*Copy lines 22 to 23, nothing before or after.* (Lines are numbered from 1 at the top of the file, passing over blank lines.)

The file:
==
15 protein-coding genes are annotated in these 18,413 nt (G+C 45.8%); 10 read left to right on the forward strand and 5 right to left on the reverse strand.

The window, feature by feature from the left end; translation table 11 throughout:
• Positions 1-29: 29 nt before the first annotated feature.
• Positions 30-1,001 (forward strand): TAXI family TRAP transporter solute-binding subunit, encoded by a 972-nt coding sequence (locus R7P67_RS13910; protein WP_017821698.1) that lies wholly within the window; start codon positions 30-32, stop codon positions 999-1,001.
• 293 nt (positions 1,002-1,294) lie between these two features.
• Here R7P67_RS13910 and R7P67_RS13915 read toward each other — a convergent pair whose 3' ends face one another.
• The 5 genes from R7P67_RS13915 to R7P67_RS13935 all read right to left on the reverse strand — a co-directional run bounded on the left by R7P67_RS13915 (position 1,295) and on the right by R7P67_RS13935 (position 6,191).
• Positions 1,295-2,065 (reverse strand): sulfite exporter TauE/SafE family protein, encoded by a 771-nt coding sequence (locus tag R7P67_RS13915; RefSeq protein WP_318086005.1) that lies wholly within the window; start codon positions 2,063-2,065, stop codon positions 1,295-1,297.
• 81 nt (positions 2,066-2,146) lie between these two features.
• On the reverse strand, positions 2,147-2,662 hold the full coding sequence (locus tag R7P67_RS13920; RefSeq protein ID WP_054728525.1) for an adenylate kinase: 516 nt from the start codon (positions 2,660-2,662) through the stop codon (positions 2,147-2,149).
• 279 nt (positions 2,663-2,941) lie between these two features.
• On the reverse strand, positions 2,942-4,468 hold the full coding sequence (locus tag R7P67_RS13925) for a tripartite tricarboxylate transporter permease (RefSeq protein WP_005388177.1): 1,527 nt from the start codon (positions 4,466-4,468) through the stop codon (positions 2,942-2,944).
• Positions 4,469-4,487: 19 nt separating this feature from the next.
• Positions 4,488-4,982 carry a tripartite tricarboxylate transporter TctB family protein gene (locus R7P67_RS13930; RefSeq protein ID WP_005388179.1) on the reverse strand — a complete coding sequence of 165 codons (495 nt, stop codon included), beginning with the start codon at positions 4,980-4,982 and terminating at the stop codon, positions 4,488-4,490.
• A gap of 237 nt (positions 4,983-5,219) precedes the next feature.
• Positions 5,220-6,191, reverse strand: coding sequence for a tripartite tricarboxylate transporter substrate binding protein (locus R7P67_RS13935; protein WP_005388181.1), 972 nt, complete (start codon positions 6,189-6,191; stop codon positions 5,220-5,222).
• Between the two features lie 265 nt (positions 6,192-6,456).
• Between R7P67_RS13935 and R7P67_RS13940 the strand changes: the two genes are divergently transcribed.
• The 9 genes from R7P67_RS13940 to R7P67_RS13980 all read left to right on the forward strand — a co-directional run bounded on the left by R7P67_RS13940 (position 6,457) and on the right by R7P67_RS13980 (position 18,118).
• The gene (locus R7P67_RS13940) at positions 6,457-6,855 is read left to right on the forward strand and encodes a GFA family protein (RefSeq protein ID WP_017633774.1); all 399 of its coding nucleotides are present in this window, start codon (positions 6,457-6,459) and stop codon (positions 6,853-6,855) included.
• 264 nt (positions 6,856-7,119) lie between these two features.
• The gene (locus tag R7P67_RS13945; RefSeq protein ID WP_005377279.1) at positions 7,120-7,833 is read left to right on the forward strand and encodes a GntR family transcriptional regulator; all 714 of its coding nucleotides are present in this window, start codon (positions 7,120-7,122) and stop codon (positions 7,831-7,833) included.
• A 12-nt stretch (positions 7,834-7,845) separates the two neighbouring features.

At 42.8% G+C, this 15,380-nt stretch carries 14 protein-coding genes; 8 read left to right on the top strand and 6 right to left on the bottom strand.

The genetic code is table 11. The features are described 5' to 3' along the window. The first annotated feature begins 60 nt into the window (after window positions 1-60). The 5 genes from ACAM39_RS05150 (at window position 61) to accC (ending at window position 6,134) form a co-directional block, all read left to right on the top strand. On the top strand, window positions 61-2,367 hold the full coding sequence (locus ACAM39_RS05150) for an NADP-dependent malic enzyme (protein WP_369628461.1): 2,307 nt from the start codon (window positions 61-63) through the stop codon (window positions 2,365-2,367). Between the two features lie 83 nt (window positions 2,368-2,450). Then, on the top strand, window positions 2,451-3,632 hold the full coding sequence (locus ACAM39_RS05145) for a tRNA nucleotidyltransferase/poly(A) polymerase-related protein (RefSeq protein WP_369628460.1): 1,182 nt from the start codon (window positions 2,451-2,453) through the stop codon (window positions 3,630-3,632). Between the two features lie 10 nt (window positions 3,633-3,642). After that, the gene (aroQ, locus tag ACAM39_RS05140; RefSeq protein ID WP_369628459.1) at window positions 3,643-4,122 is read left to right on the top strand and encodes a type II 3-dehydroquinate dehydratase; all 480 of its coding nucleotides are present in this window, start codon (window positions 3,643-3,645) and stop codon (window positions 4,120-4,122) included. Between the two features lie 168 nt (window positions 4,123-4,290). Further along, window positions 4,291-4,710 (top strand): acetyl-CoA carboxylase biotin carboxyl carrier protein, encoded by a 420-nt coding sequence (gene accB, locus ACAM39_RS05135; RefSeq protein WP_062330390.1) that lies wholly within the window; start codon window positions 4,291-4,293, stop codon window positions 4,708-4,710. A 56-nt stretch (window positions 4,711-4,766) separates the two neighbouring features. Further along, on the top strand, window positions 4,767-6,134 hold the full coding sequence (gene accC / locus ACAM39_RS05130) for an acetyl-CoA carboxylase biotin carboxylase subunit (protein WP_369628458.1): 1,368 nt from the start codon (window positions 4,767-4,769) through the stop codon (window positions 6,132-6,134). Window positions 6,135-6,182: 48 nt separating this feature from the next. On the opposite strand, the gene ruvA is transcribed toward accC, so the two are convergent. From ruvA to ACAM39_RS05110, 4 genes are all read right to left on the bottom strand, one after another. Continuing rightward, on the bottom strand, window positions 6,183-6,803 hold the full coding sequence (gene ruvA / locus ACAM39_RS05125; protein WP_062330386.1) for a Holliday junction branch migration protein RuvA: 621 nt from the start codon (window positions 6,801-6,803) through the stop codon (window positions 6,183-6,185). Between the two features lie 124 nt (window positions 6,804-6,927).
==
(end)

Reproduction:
• The gene (locus tag R7P67_RS13945; RefSeq protein ID WP_005377279.1) at positions 7,120-7,833 is read left to right on the forward strand and encodes a GntR family transcriptional regulator; all 714 of its coding nucleotides are present in this window, start codon (positions 7,120-7,122) and stop codon (positions 7,831-7,833) included.
• A 12-nt stretch (positions 7,834-7,845) separates the two neighbouring features.